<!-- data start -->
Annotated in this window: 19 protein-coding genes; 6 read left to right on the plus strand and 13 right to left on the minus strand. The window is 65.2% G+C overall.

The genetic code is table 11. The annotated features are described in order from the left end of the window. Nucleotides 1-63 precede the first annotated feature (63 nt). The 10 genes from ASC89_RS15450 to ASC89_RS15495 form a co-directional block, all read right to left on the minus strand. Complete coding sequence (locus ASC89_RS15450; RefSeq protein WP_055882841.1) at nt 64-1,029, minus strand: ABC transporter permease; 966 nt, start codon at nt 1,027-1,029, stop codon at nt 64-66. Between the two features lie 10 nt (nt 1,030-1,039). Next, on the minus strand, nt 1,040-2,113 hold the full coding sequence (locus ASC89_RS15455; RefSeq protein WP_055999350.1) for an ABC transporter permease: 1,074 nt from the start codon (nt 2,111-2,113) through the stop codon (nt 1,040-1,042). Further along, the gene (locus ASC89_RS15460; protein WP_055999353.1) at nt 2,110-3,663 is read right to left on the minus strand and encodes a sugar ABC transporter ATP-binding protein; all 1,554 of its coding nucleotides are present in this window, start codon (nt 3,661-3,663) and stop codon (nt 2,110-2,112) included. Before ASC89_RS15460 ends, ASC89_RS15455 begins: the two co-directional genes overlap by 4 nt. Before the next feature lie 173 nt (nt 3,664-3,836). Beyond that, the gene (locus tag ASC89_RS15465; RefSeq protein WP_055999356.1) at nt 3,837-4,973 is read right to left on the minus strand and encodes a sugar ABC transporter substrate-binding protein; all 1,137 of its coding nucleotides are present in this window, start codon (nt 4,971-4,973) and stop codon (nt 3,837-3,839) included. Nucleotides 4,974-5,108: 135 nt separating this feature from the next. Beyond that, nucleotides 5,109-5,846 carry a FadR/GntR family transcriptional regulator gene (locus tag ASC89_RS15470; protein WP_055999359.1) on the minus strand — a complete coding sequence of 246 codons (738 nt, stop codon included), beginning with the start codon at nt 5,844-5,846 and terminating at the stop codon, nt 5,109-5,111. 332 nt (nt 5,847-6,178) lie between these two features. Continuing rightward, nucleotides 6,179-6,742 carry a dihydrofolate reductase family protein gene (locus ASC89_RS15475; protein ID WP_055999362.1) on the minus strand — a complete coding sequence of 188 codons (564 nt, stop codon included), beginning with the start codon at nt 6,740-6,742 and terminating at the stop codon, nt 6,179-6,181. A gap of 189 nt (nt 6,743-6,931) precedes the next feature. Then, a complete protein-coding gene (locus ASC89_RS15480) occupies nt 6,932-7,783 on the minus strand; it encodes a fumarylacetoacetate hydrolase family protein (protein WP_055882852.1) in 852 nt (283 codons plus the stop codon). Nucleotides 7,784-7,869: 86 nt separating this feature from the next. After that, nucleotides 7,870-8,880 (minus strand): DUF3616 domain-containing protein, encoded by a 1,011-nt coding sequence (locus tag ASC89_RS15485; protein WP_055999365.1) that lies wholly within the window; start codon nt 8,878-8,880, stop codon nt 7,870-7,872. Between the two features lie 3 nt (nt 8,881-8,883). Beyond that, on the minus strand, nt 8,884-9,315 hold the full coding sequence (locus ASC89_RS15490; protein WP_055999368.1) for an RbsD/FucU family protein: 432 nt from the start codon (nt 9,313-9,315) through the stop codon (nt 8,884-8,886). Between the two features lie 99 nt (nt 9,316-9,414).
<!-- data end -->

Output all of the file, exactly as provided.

Annotated in this window: 19 protein-coding genes; 6 read left to right on the plus strand and 13 right to left on the minus strand. The window is 65.2% G+C overall.

The genetic code is table 11. The annotated features are described in order from the left end of the window. Nucleotides 1-63 precede the first annotated feature (63 nt). The 10 genes from ASC89_RS15450 to ASC89_RS15495 form a co-directional block, all read right to left on the minus strand. Complete coding sequence (locus ASC89_RS15450; RefSeq protein WP_055882841.1) at nt 64-1,029, minus strand: ABC transporter permease; 966 nt, start codon at nt 1,027-1,029, stop codon at nt 64-66. Between the two features lie 10 nt (nt 1,030-1,039). Next, on the minus strand, nt 1,040-2,113 hold the full coding sequence (locus ASC89_RS15455; RefSeq protein WP_055999350.1) for an ABC transporter permease: 1,074 nt from the start codon (nt 2,111-2,113) through the stop codon (nt 1,040-1,042). Further along, the gene (locus ASC89_RS15460; protein WP_055999353.1) at nt 2,110-3,663 is read right to left on the minus strand and encodes a sugar ABC transporter ATP-binding protein; all 1,554 of its coding nucleotides are present in this window, start codon (nt 3,661-3,663) and stop codon (nt 2,110-2,112) included. Before ASC89_RS15460 ends, ASC89_RS15455 begins: the two co-directional genes overlap by 4 nt. Before the next feature lie 173 nt (nt 3,664-3,836). Beyond that, the gene (locus tag ASC89_RS15465; RefSeq protein WP_055999356.1) at nt 3,837-4,973 is read right to left on the minus strand and encodes a sugar ABC transporter substrate-binding protein; all 1,137 of its coding nucleotides are present in this window, start codon (nt 4,971-4,973) and stop codon (nt 3,837-3,839) included. Nucleotides 4,974-5,108: 135 nt separating this feature from the next. Beyond that, nucleotides 5,109-5,846 carry a FadR/GntR family transcriptional regulator gene (locus tag ASC89_RS15470; protein WP_055999359.1) on the minus strand — a complete coding sequence of 246 codons (738 nt, stop codon included), beginning with the start codon at nt 5,844-5,846 and terminating at the stop codon, nt 5,109-5,111. 332 nt (nt 5,847-6,178) lie between these two features. Continuing rightward, nucleotides 6,179-6,742 carry a dihydrofolate reductase family protein gene (locus ASC89_RS15475; protein ID WP_055999362.1) on the minus strand — a complete coding sequence of 188 codons (564 nt, stop codon included), beginning with the start codon at nt 6,740-6,742 and terminating at the stop codon, nt 6,179-6,181. A gap of 189 nt (nt 6,743-6,931) precedes the next feature. Then, a complete protein-coding gene (locus ASC89_RS15480) occupies nt 6,932-7,783 on the minus strand; it encodes a fumarylacetoacetate hydrolase family protein (protein WP_055882852.1) in 852 nt (283 codons plus the stop codon). Nucleotides 7,784-7,869: 86 nt separating this feature from the next. After that, nucleotides 7,870-8,880 (minus strand): DUF3616 domain-containing protein, encoded by a 1,011-nt coding sequence (locus tag ASC89_RS15485; protein WP_055999365.1) that lies wholly within the window; start codon nt 8,878-8,880, stop codon nt 7,870-7,872. Between the two features lie 3 nt (nt 8,881-8,883). Beyond that, on the minus strand, nt 8,884-9,315 hold the full coding sequence (locus ASC89_RS15490; protein WP_055999368.1) for an RbsD/FucU family protein: 432 nt from the start codon (nt 9,313-9,315) through the stop codon (nt 8,884-8,886). Between the two features lie 99 nt (nt 9,316-9,414).